Saturday, April 29, 2017

Touched by Nature

"Seek  the resonance that enters a poem
only when it is touched by the stillness of nature." 
-Margarita Engle


On the days before my daughter's baby shower, I spent time in my gardens with Matt, my landscaper from Rockville Lawn. Our mission was to beautify the exterior of the home. Like in the past, chocolate mulch was added to the beds to provide a beautiful landscape for the plantings that awakened just in time for tomorrow's event at my home. Now, my gardens can have a taste of chocolate along with the rest of my guests to celebrate springtime and the birth of a new addition to our family.


verdant green gardens
filled with nature's bounty-
seasonal decor
showcased in chocolate
festively dressed for spring

spring emissaries
popping up through chocolate
sprouting, standing tall
showcasing seasonal joy-
a springsation to welcome

I always seem to slip into the challenge at the tail end but preparing for the shower has left me little time to unwind and write. These two poems are offered to Michelle H. Barnes' ditty challenge at Today's Little Ditty. My poetry flows from Michelle's interview with Margarita Engle whom I had the privilege of listening to at NCTE 16. Margarita's challenge was to write a tanka, a poetic form that suits me well since I am starting a spring gallery collection of poetic blossoms at #Springsations. 
My ditty challenge is:  Write a tanka poem.  Think of it as a travel diary, even if you are only moving around in your own garden.  You are free to choose any subject.  Your poem is only five lines.  The traditional tanka syllable count is 5-7-5-7-7, but since Japanese syllables are shorter, in English the poem could be awkwardly long. You don’t have to count syllables, but stick to the basic line pattern of short, long, short, long, long.  Keep the total number of syllables for each poem under 30, or even better, keep it under 26.  Less is more.  Shorter is more powerful.  Don’t try to be detailed.  Seek the resonance that enters a poem only when it is touched by the stillness of nature.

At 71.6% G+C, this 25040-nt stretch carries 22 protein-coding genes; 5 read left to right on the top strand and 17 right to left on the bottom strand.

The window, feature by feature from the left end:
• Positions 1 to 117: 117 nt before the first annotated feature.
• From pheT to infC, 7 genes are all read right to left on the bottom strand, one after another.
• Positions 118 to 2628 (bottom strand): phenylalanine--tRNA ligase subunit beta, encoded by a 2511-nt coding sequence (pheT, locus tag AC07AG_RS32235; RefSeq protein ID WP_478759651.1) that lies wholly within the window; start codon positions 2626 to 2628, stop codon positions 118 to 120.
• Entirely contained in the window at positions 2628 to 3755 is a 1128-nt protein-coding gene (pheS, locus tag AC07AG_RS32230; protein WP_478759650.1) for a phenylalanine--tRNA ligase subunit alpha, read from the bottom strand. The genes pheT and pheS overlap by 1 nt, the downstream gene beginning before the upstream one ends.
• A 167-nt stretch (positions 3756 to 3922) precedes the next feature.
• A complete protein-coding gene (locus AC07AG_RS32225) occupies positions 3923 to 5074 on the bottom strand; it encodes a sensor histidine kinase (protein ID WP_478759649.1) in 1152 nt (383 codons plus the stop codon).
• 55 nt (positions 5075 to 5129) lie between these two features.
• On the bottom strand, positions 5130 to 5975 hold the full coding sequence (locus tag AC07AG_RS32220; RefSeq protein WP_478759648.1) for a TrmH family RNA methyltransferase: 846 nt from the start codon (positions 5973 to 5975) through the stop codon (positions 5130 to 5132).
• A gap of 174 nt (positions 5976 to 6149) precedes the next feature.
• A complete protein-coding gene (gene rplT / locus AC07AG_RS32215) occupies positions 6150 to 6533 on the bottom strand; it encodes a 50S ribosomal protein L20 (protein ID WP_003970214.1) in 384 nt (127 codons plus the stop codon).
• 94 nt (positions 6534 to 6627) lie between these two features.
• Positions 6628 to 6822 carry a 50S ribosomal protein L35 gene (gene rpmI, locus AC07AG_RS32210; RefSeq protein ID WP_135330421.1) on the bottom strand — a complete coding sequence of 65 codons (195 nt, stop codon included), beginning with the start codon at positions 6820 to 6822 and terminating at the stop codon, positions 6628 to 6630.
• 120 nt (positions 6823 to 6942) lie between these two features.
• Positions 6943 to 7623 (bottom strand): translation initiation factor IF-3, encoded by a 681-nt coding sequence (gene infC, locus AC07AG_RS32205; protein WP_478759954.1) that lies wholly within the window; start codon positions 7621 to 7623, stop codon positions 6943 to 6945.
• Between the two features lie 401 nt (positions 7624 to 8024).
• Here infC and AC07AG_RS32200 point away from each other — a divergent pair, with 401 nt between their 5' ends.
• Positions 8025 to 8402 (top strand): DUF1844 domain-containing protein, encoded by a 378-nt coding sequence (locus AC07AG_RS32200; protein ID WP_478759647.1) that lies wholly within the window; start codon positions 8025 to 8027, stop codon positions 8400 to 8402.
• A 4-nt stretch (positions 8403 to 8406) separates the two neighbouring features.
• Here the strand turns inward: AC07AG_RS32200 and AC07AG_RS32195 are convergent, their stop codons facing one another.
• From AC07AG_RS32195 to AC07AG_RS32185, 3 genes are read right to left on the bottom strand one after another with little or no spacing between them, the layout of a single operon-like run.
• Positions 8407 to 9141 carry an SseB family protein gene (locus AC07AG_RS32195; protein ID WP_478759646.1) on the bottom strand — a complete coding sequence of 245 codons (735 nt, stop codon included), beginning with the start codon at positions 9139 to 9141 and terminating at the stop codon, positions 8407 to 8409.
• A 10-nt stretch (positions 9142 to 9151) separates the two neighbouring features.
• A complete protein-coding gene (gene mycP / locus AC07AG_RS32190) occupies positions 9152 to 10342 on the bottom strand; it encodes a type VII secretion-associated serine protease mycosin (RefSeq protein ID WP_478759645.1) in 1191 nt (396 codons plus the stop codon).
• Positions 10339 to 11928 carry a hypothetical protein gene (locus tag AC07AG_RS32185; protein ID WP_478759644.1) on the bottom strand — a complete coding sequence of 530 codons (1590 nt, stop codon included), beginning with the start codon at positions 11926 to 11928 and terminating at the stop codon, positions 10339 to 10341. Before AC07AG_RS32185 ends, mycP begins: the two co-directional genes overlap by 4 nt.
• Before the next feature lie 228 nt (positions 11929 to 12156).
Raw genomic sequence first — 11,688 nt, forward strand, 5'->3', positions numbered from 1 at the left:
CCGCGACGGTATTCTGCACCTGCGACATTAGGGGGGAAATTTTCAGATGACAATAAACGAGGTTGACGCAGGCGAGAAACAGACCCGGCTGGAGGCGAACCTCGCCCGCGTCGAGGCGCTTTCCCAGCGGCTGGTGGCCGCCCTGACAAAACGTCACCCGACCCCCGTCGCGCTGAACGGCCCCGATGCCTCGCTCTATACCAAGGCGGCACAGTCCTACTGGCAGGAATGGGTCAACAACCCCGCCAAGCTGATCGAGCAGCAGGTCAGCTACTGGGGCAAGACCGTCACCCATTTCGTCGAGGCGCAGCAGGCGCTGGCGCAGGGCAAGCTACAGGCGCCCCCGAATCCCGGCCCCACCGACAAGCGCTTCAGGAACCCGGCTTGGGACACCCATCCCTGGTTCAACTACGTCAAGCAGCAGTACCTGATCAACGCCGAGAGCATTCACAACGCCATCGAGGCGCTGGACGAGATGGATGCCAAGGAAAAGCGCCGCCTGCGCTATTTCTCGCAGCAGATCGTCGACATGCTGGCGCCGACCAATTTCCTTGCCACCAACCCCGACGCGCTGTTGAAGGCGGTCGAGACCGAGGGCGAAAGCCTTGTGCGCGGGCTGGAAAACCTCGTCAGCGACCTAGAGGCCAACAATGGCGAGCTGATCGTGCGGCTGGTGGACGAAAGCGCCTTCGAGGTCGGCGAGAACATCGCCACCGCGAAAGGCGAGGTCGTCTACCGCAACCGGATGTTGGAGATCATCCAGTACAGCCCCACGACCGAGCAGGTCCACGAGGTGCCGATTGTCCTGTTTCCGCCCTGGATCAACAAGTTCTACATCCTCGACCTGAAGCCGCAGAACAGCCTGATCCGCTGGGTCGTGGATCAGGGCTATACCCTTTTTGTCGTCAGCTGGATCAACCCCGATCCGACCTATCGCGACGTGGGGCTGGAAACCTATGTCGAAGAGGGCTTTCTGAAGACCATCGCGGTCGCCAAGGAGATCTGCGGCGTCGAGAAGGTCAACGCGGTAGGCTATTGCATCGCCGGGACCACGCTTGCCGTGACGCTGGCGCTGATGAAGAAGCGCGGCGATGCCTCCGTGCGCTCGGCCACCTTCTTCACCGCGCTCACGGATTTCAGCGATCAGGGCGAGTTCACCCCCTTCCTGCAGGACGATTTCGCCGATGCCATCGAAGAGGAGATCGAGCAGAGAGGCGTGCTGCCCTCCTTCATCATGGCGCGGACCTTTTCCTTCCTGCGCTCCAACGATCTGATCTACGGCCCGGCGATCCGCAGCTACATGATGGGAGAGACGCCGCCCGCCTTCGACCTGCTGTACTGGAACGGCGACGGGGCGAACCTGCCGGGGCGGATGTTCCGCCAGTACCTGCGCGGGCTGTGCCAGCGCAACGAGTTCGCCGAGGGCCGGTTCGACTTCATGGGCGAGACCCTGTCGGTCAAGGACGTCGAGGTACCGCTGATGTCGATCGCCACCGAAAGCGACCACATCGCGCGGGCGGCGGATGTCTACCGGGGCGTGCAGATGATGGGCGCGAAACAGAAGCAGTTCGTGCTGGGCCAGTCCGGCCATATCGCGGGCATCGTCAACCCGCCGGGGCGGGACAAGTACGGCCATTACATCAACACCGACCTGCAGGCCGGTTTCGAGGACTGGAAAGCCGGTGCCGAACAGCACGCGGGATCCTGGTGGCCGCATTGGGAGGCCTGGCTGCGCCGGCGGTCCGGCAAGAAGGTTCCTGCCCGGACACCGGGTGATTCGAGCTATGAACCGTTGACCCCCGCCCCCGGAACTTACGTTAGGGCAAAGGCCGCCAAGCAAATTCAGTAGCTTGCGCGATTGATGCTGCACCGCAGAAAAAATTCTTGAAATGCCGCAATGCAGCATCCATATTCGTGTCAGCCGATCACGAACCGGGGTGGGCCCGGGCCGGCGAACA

I traveled around my garden today from one bed to the next and the images and words are what flowed when my fountain provided the right softness to the night. The stillness of nature is a comfort. 

Friday is the day for Poetry Friends to converse in verse so head over to the Poetry Friday Round-up that can be found at JoAnn Early Macken at Teaching Authors.


The image poems in tanka format above are part of my #poetrylisciouspoetry collection for National Poetry Month 2017.

Please consider creating alongside me for my spring gallery of artistic expressions, Springsations.